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Linking Research and Public Health Practice: A Review of CDC's Program of Centers for Research and Demonstration of Health Promotion and Disease Prevention Appendix E Prevention Research Centers: Investing in the Nation's Health, 1986–1996 Program information prepared in 1996 by the Prevention Research Center staff at the CDC.
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Linking Research and Public Health Practice: A Review of CDC's Program of Centers for Research and Demonstration of Health Promotion and Disease Prevention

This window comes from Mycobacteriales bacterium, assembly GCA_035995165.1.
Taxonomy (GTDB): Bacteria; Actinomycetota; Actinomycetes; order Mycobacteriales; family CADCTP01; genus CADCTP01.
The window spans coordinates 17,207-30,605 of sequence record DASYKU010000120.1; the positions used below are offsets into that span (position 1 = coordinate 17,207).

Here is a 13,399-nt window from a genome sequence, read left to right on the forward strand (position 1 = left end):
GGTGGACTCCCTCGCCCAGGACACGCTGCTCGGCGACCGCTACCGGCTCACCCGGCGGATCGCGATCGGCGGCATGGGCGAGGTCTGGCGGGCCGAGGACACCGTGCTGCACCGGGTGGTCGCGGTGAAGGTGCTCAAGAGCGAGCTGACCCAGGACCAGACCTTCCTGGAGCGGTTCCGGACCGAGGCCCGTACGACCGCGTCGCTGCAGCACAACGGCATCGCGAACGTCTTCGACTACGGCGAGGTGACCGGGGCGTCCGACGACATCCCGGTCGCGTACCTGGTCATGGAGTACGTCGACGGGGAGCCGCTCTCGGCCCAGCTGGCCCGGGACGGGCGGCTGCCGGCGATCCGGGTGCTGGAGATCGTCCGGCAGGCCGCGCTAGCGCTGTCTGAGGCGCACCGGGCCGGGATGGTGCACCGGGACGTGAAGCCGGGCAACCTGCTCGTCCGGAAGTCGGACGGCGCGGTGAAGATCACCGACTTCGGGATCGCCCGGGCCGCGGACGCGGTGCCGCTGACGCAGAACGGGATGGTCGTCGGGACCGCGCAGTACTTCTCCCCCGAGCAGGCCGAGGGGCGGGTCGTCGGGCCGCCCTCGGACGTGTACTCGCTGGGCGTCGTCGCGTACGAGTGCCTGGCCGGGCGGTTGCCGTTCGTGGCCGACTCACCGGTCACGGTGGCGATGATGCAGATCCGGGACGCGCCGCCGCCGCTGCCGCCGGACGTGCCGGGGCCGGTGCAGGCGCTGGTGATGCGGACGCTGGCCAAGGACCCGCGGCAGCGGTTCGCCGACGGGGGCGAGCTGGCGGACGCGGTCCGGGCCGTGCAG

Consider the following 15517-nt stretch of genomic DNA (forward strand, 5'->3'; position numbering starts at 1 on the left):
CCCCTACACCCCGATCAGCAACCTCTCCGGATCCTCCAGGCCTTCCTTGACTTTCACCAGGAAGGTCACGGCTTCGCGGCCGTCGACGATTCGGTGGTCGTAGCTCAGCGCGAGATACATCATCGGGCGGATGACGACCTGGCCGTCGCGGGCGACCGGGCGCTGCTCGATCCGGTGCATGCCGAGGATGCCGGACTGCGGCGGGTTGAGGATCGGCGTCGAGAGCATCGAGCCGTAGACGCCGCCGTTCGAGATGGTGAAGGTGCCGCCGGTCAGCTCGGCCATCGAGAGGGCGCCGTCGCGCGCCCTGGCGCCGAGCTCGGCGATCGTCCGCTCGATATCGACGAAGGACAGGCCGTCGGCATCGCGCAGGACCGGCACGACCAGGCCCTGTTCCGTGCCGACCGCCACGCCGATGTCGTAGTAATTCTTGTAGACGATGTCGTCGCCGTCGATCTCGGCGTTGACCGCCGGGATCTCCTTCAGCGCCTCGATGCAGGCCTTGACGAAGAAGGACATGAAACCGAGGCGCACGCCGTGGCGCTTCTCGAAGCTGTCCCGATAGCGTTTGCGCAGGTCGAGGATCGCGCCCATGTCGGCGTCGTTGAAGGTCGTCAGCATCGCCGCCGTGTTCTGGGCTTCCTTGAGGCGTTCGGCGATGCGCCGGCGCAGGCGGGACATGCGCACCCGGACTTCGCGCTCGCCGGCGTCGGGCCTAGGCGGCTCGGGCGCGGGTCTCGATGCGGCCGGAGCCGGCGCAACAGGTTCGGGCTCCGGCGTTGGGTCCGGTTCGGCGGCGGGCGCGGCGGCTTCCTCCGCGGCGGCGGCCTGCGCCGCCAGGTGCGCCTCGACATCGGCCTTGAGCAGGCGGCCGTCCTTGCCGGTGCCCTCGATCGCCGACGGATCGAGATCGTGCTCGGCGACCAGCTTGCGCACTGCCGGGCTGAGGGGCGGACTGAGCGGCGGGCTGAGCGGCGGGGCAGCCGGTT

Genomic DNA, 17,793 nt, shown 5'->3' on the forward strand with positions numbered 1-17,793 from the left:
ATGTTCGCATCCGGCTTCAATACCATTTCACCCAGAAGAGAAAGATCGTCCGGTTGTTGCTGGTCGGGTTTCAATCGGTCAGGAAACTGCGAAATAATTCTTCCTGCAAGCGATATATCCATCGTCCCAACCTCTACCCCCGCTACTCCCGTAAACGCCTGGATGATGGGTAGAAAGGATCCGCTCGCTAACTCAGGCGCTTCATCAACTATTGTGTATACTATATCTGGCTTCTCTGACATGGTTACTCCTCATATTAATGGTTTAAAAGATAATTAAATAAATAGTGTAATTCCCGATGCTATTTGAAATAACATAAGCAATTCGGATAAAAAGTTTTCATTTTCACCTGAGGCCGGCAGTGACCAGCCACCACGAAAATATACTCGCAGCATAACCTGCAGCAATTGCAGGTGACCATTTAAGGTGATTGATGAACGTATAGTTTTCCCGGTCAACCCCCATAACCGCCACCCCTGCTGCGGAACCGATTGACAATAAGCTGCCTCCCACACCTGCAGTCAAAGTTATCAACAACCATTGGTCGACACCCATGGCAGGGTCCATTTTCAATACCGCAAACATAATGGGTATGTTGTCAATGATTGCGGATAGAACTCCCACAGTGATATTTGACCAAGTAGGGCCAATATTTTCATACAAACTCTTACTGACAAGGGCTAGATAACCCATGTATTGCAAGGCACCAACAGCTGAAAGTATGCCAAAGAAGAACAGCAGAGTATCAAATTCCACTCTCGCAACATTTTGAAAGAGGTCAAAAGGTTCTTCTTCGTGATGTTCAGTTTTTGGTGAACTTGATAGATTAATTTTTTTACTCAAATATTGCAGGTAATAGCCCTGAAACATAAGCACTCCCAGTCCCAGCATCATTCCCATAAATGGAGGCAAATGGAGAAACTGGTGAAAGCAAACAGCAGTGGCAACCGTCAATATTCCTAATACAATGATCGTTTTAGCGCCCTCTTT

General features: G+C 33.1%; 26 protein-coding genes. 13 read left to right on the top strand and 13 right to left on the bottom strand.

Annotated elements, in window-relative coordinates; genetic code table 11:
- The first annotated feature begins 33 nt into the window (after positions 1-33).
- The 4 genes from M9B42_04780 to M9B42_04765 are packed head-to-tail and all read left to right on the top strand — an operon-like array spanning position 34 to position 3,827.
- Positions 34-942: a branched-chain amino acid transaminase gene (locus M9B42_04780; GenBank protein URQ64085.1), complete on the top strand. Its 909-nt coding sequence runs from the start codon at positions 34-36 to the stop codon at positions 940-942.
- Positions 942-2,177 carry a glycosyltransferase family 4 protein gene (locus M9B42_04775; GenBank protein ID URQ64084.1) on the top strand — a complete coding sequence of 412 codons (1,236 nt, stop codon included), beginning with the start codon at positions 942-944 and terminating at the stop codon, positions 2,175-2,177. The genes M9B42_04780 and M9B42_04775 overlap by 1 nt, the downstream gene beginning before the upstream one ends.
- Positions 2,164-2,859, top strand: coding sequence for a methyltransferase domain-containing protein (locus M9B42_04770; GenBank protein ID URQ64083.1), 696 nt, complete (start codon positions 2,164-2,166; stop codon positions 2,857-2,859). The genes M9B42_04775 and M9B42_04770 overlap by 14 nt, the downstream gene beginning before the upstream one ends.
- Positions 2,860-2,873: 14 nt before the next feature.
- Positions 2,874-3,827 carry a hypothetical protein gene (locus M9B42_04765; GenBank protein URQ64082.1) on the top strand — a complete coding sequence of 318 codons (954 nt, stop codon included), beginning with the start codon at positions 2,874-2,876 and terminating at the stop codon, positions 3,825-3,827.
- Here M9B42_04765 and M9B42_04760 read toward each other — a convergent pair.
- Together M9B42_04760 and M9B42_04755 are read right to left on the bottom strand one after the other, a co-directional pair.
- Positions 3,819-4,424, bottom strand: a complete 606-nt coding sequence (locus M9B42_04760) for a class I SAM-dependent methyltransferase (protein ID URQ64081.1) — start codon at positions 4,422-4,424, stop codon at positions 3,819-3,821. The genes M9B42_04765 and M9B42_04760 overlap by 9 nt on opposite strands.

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Linking Research and Public Health Practice: A Review of CDC's Program of Centers for Research and Demonstration of Health Promotion and Disease Prevention National Research Network The CDC-administered Health Promotion Disease Prevention Research Centers Program integrates the resources of 14 academic centers committed to research that benefits public health. This national network for applied research focuses on the behaviors that put Americans at risk for chronic health conditions that claim a disproportionate number of lives. The centers are particularly concerned about the quality of life for special populations (including the elderly and the underserved) and how to curb the premature morbidity and mortality that drive the nation's excessive health care costs. The expertise of university research centers is made available to health agencies, community-based organizations, and national nonprofit organizations. This link between university research and grassroots organizations helps turn research results into practical, cost-effective, and innovative programs. High-Priority Research Themes In 1986, the first three centers were funded, and new centers have been continually added. Research themes have broadened to include specific conditions (such as cardiovascular disease) and the health status of children and adolescents. The network now links a set of well-respected research institutes focusing on the health conditions of diverse communities in distinct geographic areas, including Harlem, the Southwest, Appalachia, and Missouri's Bootheel. Physical inactivity is a modifiable risk behavior linked to several chronic diseases. Not all assessments of physical activity among minority women have been appropriate for the specific population studied. The prevention centers at the University of South Carolina and the University of New Mexico are entering the second year of community-based research on physical activity practices among black and American Indian women aged 40 years or older. This effort is providing innovative survey instruments for asking respondents about the types of activities in which they are most likely to be involved—that is, activities integral to the daily lives of these women. Host University First Funded Research Theme University of Alabama at Birmingham 1993 Risk Reduction Among African-American and Other Underserved Populations University of California at Berkeley 1993 Families, Neighborhoods, and Communities: A Model for Action in Chronic Disease Prevention Columbia University 1990 Reduction of Excess Morbidity and Mortality in the Harlem Community University of Illinois at Chicago 1990 Health Promotion and Disease Prevention Across the Lifespan The Johns Hopkins University 1993 Promoting Health and Preventing Disease Among Urban and Rural Adolescents University of Minnesota 1996 Teen Pregnancy Prevention University of New Mexico 1995 Promoting Healthy Lifestyles in American Indians University of North Carolina at Chapel Hill 1986 Workplace Health Promotion University of Oklahoma 1994 Promoting Healthy Behavior and Disease Prevention in Native American Populations Saint Louis University 1994 Cardiovascular Disease Prevention in Low-Income Rural Communities University of South Carolina 1993 Promoting Health Through Physical Activity University of Texas at Houston 1986 From Healthy Children to Healthy Adults University of Washington at Seattle 1986 Keeping Older Adults Healthy and Independent West Virginia University 1994 Risk Factors in Appalachia